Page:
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LU_Design

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  1. I ask myself something similar every time I'm looking through graphics marketplaces for design elements for websites, brochures, business cards, fliers, etc.! I imagine a proper graphics designer could build it from scratch in a few boring minutes. I don't know about you, but I'm guessing I could find the right online resources to come pretty close in an hour or so.
  2. I want to throw out there really quick that there's a good primer on managing stock vectors from Ezra at Affinity Revolution.
  3. Hi Dan, Thanks for the fast reply. I get where you're coming from. Ideally, I wouldn't use them either, but I'm not a strong enough designer to make quality illustrations on my own yet. I tried FreePik, but I didn't have any luck finding any graphics that have the right look but that AD could also handle. I'm steering clear of the sites that primarily offer free graphics because they tend to be lower quality, and the graphics that I'm looking for are more advanced than the clipart-style content you tend to find on free sites. Also, I think the stock image industry may be run by organized crime or something. There seems to be a lot of inbreeding and cross-ownership between many of the image sites, so people could be paying wildly different prices for the same source files. And I really dislike how most of them use a ridiculous credits system for purchasing assets. It's a burdensome and entirely unnecessary step. I've seen a post or two on the forum about a marketplace for Affinity designers, which sounds awesome, but they don't appear to have gained any traction yet. It would be cool if there were a function in Serif's ecosphere where designers could contribute to a marketplace from commissions from other users so they'll have revenue tied to the content they produce for the site. I'd be first in line for something like that. Now that I think about it, it's probably worth a separate post to see if any Affinity ninjas are available for consulting work. I just don't have a feel for how big Serif's user base is or whether there's enough interest to accommodate a service like that. I think I understand the problems with managing files in AD/AP that were created in Illustrator/Photoshop, and given the proprietary characteristics of Adobe files, I don't know what Serif can do to improve compatibility that they haven't already done yet. I have a feeling that Shutterstock is my best bet, so I'll probably spend a little money to find out how good their files are. I'll report back here with some feedback. I probably should document more specifically here what I've found on the other sites, but I get the sense that most people either build their own graphics, or they have a source that works for them so they don't spend any time in the forum discussions on it. But the long and the short of it appears to be that many vector and raster files that were created with Adobe software have proprietary content that AD/AP can't apply to the image and/or the files weren't saved in a format that can be understood outside of Adobe's products. I'm learning the hard way that there are some functions that are easier to learn to do myself than to purchase from someone else, but I haven't been able to make the time to become a competent designer myself because it's such a small part of my job. I'll post anything I learn here for anyone with a similar challenge, but hopefully there are a few other members that have cracked the code of reliable stock graphics. Thanks again!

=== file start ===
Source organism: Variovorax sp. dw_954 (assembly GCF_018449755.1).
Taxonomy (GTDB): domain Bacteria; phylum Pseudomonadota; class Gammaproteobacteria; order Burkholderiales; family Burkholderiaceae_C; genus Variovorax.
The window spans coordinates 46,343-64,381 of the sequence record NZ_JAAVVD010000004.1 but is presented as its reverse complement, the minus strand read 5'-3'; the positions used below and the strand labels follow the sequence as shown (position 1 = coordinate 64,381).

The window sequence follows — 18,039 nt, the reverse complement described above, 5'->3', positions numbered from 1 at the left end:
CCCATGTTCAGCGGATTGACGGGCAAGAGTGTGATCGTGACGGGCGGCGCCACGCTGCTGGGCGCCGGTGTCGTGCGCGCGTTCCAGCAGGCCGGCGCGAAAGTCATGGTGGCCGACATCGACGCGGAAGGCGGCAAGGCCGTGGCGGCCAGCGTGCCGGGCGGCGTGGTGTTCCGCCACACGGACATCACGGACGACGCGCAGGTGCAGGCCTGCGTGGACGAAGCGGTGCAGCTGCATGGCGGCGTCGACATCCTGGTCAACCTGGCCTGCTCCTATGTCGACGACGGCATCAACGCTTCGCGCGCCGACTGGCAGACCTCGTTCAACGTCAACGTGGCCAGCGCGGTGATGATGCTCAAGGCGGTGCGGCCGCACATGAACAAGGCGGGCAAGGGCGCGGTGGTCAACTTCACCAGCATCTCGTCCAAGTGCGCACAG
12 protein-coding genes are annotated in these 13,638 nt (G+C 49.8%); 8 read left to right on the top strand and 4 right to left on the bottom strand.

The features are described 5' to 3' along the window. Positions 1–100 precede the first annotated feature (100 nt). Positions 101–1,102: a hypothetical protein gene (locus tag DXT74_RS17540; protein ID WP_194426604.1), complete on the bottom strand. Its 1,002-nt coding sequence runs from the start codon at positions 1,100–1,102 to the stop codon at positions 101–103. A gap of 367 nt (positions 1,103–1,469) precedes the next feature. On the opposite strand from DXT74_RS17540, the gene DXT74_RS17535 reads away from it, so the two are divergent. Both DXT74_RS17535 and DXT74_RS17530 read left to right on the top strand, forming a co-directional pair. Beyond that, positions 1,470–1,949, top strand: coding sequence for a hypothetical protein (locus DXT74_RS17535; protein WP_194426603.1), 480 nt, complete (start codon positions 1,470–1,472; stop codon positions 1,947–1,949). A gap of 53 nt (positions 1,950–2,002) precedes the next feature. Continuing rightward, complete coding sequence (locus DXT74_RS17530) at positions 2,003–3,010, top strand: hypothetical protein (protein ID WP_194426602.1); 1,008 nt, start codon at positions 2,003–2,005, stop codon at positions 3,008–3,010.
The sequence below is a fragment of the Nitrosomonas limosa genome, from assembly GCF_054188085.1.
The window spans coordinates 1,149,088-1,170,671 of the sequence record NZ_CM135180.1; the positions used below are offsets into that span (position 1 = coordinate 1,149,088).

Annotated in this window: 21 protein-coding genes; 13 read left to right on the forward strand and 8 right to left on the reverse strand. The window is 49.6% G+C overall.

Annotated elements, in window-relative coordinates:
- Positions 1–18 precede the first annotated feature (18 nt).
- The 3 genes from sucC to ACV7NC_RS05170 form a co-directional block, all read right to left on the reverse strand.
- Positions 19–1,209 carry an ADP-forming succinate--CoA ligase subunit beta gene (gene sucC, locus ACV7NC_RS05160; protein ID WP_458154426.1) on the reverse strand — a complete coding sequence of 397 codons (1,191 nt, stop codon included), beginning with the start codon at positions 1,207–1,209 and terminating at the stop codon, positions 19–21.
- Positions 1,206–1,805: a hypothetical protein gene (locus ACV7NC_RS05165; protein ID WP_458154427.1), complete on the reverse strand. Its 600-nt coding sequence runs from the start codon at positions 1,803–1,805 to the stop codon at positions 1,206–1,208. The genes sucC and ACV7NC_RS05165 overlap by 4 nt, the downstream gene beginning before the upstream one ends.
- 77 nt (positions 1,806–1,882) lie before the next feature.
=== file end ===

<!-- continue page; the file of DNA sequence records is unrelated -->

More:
4. Hi, Affinity Forum! I recently purchased AD and AP to scratch an itch and start doing more of my own graphics design work. As I become accustomed to the software and develop my design skills, I lean on stock graphics websites for things I can't yet build myself. The problem is that I'm having a very hard time finding graphics and illustrations that can be reliably managed by AD/AP. It didn't take me long to figure out that free graphics are out, which is just as well because those sites are a nightmare to navigate. I also found that with many inexpensive graphics, AD would either report that the file doesn't contain a PDF stream so it can't be opened, or it would automatically assign a color palette to the file and it would look too distorted to use. Based on my experience, I think the problem isn't with AD/AP but my graphics sourcing. I've had a little bit of luck with VectorStock, but I haven't found any websites that track the kind of compatibility features that AD needs (like a PDF stream for .ai files). Has anyone come up with guidelines for AD/AP-safe stock graphics or identified any sites that are consistently reliable? Shutterstock seems like the obvious choice, but I want to see if there are any less expensive alternatives, or at least any sites that sell assets individually. Any advice you have would be greatly appreciated. Thanks in advance for your help!
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